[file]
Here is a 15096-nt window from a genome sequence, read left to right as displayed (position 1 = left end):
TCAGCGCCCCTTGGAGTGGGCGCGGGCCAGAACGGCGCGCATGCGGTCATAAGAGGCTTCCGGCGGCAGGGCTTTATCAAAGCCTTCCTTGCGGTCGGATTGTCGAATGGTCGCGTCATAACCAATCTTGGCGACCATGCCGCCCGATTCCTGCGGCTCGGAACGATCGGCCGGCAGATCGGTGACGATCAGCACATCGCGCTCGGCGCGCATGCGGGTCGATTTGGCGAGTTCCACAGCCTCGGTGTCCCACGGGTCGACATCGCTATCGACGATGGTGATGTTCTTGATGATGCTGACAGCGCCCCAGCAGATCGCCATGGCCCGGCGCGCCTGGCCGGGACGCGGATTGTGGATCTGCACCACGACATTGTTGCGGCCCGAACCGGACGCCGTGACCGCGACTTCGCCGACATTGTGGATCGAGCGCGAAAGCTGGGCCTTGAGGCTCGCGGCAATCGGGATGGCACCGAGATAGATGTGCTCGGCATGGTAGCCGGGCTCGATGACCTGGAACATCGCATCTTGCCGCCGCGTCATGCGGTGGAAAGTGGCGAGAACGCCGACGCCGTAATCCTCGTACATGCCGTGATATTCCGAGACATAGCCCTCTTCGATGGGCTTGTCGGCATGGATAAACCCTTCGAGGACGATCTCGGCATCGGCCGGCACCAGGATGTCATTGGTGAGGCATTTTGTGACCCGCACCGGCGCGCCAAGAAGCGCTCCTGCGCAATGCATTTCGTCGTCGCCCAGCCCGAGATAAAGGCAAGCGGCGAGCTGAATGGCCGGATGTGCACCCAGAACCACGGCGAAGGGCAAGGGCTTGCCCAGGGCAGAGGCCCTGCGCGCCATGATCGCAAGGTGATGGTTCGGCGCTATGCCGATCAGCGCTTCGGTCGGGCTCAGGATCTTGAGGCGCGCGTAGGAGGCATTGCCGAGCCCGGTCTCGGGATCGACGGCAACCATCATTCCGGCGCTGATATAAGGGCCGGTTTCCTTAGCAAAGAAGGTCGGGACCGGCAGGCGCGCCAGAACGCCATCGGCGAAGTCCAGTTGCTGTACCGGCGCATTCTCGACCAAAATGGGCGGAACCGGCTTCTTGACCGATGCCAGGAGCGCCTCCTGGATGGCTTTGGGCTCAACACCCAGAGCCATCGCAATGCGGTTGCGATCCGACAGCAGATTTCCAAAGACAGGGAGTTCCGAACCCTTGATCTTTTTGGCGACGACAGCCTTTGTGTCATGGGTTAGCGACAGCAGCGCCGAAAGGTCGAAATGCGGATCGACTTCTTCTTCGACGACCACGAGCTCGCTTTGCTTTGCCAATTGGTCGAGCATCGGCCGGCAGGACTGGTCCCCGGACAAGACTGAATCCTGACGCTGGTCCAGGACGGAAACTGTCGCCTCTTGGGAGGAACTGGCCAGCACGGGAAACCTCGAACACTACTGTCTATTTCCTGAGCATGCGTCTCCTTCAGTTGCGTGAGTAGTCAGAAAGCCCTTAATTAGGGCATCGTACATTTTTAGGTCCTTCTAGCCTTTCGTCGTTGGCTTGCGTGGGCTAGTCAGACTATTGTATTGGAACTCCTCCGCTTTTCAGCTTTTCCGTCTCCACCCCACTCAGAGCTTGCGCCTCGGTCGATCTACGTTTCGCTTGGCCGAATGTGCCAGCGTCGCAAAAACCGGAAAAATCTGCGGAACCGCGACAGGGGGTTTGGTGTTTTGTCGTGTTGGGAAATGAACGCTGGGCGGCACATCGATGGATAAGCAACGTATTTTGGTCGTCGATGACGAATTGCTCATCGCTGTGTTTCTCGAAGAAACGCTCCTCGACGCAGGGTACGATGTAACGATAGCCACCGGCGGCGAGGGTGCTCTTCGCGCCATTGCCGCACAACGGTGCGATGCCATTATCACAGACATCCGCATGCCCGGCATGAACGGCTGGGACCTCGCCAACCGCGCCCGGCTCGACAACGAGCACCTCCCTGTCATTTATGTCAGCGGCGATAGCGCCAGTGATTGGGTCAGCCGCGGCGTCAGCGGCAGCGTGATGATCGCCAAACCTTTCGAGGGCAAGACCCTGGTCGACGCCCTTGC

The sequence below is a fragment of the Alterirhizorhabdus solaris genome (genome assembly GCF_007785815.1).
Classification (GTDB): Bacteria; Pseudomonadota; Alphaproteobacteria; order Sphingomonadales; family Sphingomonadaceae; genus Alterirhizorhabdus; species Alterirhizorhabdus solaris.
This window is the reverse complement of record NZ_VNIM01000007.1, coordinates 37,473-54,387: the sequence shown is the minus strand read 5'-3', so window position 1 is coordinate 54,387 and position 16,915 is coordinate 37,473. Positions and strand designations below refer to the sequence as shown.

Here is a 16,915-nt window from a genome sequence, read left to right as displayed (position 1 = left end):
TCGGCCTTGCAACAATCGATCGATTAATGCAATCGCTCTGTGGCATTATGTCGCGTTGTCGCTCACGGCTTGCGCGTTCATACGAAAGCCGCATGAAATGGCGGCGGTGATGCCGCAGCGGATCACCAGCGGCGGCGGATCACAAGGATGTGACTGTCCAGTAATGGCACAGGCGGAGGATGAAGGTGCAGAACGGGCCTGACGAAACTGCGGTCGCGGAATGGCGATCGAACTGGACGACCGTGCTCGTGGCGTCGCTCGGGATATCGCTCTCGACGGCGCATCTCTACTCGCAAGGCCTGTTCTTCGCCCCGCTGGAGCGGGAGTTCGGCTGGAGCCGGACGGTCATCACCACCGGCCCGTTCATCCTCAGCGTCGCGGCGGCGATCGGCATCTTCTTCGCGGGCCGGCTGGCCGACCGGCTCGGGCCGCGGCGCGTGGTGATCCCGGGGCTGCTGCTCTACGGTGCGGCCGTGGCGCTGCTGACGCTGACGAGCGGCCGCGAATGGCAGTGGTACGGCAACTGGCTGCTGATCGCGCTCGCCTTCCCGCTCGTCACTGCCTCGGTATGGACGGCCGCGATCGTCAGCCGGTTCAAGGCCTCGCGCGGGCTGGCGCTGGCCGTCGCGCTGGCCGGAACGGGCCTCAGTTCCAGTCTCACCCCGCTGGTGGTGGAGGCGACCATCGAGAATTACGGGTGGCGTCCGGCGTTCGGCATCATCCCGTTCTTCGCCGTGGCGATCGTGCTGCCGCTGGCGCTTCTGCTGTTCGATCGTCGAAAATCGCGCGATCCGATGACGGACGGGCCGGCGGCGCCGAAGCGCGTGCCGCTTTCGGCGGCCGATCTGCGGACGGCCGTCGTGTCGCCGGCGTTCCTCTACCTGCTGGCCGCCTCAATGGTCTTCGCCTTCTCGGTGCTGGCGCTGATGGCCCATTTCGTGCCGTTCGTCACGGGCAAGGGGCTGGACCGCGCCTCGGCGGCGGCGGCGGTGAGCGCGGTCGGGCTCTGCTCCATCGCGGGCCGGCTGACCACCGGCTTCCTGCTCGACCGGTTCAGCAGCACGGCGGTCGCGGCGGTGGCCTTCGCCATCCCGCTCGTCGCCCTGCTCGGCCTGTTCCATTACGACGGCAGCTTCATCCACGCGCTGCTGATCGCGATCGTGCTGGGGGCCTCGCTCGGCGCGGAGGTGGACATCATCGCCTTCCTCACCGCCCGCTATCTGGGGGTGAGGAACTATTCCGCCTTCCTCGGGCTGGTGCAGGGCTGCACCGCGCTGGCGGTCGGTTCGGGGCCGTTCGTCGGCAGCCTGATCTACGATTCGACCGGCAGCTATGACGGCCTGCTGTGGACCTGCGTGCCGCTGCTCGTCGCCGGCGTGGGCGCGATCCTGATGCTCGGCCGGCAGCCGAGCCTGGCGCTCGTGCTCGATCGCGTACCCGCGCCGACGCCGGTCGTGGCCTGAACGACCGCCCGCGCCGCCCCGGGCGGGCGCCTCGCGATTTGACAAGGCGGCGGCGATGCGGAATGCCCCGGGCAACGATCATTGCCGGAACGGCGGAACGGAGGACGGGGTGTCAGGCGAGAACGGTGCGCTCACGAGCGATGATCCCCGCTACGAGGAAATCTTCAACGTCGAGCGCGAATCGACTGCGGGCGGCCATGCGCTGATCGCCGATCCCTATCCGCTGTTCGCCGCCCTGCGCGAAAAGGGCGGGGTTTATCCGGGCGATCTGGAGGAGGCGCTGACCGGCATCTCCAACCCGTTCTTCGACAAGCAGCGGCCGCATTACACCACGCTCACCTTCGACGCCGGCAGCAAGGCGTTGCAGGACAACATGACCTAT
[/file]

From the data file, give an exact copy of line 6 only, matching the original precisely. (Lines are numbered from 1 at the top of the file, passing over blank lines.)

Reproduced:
Here is a 16,915-nt window from a genome sequence, read left to right as displayed (position 1 = left end):